Company closures spark fears of surge in Covid loans fraud as experts warn thousands of firms may have deliberately stopped trading to avoid repayments
- Figures show that in the first three months of 2021 40,000 firms were ‘struck off’
- Worries that thousands stopped trading to avoid repaying Government loans
- Around £22billion is estimated to have been handed out through the BBLS
Fears are growing that thousands of Covid loans were fraudulently claimed and will never be returned to the taxpayer.
Experts issued the warning after the number of companies being shut down rocketed.
Figures show that in the first three months of this year almost 40,000 firms were ‘struck off’, a rise of 743 per cent on the same period of last year.
Businesses are ‘struck off’ from the Government’s register – known as Companies House – when they have not traded or sold any stock for three months.
Many legitimate firms have been forced to close during the pandemic, particularly smaller ones.
But there are now worries that thousands of others deliberately stopped trading so they could be struck off and avoid repaying their loans.
This could add millions of pounds of bad loans to banks’ books.
Experts issued the warning after the number of companies being shut down rocketed. Pictured: A London high street (stock)
As well as furlough support, companies were able to claim money from the Coronavirus Business Interruption Loan Scheme (CBILS) and the Bounce Back Loan Scheme (BBLS), which was aimed at small companies.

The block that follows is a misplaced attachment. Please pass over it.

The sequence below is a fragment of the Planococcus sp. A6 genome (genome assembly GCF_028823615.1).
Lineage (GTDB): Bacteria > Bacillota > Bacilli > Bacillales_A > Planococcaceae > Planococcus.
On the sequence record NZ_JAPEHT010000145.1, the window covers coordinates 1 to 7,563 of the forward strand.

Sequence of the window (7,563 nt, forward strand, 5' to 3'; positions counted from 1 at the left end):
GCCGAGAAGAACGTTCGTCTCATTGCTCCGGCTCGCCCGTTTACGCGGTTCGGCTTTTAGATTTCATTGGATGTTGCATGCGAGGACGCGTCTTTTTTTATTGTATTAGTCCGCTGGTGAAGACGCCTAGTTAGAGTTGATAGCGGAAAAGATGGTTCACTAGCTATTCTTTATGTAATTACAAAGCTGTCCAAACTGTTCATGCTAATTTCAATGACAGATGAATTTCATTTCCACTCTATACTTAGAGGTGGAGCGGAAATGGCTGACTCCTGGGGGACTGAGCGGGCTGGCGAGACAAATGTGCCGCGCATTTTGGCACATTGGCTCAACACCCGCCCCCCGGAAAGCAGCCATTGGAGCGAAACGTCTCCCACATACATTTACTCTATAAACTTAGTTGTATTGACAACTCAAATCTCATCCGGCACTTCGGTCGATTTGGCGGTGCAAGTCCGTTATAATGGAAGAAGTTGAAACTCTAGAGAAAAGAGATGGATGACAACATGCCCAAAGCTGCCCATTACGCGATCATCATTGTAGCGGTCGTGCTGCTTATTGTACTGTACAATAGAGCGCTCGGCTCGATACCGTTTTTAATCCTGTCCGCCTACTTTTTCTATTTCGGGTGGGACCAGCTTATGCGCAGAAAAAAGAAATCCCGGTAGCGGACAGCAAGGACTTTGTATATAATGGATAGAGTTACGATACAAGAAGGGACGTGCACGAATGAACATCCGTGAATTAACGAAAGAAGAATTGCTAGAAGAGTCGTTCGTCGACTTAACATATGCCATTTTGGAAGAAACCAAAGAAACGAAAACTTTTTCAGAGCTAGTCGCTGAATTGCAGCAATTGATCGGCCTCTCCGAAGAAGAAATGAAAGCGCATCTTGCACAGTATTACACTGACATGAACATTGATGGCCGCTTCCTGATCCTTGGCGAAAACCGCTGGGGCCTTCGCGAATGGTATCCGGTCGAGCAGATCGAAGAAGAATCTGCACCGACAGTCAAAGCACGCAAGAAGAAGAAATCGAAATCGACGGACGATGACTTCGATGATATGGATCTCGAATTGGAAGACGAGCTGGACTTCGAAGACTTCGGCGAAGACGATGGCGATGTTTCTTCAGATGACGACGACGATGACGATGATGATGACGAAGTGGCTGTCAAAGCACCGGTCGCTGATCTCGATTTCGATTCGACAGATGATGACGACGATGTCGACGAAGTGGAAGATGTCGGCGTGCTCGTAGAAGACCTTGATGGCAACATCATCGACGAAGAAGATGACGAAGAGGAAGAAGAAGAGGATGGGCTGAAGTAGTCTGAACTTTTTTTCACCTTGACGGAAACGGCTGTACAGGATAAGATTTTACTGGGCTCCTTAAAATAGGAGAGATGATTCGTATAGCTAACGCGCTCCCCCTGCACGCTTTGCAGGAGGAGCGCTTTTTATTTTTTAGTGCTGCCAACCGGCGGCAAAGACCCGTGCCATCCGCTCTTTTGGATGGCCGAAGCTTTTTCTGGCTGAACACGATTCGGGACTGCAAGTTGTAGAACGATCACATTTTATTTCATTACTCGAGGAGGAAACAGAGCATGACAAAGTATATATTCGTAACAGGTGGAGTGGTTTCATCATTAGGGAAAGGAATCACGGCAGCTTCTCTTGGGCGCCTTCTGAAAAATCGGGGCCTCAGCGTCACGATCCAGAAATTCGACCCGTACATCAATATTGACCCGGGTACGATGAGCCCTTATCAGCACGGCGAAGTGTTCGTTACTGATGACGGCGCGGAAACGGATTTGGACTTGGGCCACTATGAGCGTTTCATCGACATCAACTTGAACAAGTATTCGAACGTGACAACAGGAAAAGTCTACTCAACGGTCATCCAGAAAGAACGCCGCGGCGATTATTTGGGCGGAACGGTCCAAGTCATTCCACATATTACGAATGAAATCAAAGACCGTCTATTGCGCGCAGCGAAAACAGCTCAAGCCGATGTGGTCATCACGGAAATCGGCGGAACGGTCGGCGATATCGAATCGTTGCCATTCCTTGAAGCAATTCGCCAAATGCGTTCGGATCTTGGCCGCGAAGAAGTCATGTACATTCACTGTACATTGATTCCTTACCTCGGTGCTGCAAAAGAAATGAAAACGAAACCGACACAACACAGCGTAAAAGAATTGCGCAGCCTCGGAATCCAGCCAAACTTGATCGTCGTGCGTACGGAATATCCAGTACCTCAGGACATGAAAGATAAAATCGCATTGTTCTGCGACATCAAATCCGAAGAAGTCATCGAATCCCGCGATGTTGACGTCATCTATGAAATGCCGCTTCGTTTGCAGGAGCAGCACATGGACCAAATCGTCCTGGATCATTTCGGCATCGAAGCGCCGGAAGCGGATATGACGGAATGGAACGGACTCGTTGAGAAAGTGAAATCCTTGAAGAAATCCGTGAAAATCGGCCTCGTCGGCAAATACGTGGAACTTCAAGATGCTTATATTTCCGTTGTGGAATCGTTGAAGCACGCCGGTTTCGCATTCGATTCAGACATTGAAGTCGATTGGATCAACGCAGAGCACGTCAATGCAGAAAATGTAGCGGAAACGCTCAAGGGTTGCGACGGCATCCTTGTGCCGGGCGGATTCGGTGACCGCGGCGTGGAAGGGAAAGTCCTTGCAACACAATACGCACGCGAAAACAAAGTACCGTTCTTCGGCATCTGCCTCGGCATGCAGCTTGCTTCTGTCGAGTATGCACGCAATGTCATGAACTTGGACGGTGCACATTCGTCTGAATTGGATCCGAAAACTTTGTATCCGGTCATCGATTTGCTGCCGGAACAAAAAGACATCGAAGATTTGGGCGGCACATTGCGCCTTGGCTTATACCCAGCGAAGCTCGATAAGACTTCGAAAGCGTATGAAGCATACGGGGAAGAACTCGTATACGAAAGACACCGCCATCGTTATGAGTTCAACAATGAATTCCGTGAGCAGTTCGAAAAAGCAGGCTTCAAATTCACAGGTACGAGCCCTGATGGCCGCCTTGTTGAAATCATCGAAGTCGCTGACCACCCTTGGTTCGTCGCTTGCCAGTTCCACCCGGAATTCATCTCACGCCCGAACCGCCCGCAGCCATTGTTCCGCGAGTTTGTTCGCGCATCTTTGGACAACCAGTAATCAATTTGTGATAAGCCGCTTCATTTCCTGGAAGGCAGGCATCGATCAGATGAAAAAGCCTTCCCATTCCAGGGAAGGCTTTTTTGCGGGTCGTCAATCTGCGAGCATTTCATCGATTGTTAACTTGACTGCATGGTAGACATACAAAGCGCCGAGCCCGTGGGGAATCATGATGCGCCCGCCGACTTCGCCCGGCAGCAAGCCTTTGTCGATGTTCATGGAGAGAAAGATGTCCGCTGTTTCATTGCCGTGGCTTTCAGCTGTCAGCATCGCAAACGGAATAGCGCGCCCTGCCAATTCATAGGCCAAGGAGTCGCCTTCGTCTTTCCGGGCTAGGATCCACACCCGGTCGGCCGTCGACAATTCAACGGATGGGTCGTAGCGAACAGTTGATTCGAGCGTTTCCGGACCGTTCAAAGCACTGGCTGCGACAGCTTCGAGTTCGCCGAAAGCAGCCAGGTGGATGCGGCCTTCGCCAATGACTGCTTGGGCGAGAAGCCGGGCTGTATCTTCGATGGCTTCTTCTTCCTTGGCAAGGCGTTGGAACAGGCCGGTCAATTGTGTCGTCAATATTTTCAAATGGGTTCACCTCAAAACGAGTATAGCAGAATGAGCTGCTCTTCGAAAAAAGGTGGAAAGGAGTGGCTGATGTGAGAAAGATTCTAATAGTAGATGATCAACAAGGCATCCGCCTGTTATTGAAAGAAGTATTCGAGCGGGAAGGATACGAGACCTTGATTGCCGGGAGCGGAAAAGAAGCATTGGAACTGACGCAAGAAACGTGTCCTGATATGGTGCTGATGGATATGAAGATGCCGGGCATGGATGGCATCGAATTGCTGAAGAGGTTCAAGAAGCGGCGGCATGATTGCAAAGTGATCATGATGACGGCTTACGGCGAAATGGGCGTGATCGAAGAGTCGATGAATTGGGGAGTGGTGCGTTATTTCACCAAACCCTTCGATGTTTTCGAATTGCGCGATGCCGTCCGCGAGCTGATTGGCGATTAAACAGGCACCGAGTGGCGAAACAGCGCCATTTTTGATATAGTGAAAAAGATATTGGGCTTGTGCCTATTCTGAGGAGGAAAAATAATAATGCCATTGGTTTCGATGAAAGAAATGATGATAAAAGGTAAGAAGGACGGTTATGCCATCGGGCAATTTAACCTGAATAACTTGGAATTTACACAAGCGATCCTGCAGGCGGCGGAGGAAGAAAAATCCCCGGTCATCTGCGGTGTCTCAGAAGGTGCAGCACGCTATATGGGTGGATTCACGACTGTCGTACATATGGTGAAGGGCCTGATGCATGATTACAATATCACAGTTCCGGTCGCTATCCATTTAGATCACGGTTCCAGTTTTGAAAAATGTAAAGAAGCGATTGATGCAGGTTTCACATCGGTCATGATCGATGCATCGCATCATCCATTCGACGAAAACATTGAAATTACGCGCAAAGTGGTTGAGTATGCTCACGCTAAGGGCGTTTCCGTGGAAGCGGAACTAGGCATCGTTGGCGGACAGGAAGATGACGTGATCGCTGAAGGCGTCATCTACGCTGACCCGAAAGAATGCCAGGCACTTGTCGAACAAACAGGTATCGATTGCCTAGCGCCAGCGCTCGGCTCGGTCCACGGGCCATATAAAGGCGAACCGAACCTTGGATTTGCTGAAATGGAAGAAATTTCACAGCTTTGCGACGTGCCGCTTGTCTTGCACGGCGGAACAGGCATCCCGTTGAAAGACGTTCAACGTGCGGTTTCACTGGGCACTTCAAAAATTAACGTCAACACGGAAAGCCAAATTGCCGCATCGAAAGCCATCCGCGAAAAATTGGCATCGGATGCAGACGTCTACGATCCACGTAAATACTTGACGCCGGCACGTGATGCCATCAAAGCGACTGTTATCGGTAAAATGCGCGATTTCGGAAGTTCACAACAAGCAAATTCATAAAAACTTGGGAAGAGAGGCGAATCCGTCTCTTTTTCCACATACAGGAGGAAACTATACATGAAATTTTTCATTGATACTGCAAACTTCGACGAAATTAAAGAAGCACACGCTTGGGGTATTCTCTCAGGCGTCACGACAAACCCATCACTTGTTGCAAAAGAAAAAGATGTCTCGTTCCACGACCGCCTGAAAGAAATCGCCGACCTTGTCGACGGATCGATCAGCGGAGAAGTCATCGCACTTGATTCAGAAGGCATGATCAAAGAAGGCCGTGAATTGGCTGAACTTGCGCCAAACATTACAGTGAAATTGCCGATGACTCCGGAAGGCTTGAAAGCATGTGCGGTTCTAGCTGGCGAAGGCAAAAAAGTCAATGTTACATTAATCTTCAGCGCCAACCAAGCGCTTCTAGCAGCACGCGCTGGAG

The pressures the Government faced to rapidly hand out Covid loans meant that banks did not carry out some standard checks before they granted the loans.
Around £22billion is estimated to have been handed out through the BBLS, which was thought to be the most vulnerable scheme.
It provided up to £50,000 to small firms, with most cash going to companies with fewer than ten employees. The Government has underwritten 80 per cent of all CBILS loans and 100 per cent of BBLS lending – though banks will probably need to exhaust all their options before asking the taxpayer.
Some lenders have already started paying to have companies reinstated on Companies House in an attempt to recover the debt.
In the March Budget, Chancellor Rishi Sunak announced that £100million would be used to fund a taskforce of 1,000 investigators in HM Revenue & Customs
The figures on the number of businesses being struck off were produced by accountancy firm Mazars.
Michael Pallott, its director of restructuring services, said: ‘Even though some level of fraud was anticipated with CBILS and BBLS, these strike-off numbers suggest that the worst-case scenario might be in play for some lenders.
‘Many of these loans will have gone to legitimate businesses who have not survived the last year. When it comes to those who were less honest, however, the task of pursuing bad debtors who never intended to pay these loans back will be costly and time-consuming without the right tools.’
The Government has proposed enhancing the Insolvency Service’s powers so that it can investigate and disqualify the directors of dissolved companies. This is expected to become law by the end of the summer.
As well as fears about Covid loans, ministers have been concerned that other support schemes could be vulnerable to crime.
In the March Budget, Chancellor Rishi Sunak announced that £100million would be used to fund a taskforce of 1,000 investigators in HM Revenue & Customs to crack down on the misuse of the furlough and self-employment income support schemes.